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Aberarth Notations
Qualité quand ça marche: 4.0
Consistance des Vagues: 2.0
Niveau de Difficulté: 1.0

Général: 2.8

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Surf Report Feed

Statistiques de Houle pour Aberarth, Printemps: Toutes Houles – Tous Vents

This picture describes the variation of swells directed at Aberarth through a typical northern hemisphere spring and is based upon 6577 NWW3 model predictions since 2007 (values every 3 hours). The wave model does not forecast wind and surf right at the shore so we have chosen the most applicable grid node based on what we know about Aberarth, and at Aberarth the best grid node is 32 km away (20 miles).

The rose diagram describes the distribution of swell sizes and swell direction, while the graph at the bottom shows the same thing without direction information. Five colours illustrate increasing wave sizes. Blue shows the smallest swells, less that 0.5m (1.5 feet) high. These were forecast 53% of the time. Green and yellow represent increasing swell sizes and red shows the highest swells, greater than >3m (>10ft). In either graph, the area of any colour is proportional to how frequently that size swell happens.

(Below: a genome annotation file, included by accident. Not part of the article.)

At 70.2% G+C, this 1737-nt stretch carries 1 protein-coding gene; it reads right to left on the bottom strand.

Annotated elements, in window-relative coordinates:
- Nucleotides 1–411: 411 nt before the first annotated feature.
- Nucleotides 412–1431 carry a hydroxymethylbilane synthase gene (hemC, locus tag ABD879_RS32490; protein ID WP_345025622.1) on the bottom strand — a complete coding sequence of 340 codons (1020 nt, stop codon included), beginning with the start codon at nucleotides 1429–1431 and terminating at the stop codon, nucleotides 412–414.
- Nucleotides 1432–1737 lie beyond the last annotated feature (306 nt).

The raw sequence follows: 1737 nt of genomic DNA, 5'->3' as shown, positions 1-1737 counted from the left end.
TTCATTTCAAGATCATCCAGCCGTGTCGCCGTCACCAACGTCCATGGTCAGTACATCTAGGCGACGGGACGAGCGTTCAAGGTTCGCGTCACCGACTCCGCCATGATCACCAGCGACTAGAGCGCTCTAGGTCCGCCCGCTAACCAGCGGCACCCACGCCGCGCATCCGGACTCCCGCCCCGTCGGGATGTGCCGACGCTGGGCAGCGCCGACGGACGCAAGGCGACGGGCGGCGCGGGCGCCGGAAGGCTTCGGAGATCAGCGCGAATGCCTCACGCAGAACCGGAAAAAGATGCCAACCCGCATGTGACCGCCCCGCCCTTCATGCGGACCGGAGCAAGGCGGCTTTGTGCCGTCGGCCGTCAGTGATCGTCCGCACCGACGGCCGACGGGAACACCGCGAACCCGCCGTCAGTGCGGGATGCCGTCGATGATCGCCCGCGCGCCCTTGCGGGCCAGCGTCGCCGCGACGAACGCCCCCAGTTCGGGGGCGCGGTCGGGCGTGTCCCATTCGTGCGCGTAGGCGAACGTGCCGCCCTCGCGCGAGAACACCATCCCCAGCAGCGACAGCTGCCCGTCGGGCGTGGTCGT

The diagram suggests that the most common swell direction, shown by the largest spokes, was WSW (which was the same as the dominant wind direction). Because the wave model grid is away from the coast, sometimes a strong offshore wind blows largest waves away from Aberarth and out to sea. We combine these with the no surf category of the bar chart. To keep it simple we don't show these in the rose graph. Because wind determines whether or not waves are good for surfing at Aberarth, you can view an alternative image that shows only the swells that were forecast to coincide with glassy or offshore wind conditions. Over an average northern hemisphere spring, swells large enough to cause clean enough to surf waves at Aberarth run for about 17% of the time.

IMPORTANT: Beta version feature! Swell heights are open water values from NWW3. There is no attempt to model near-shore effects. Coastal wave heights will generally be less, especially if the break does not have unobstructed exposure to the open ocean.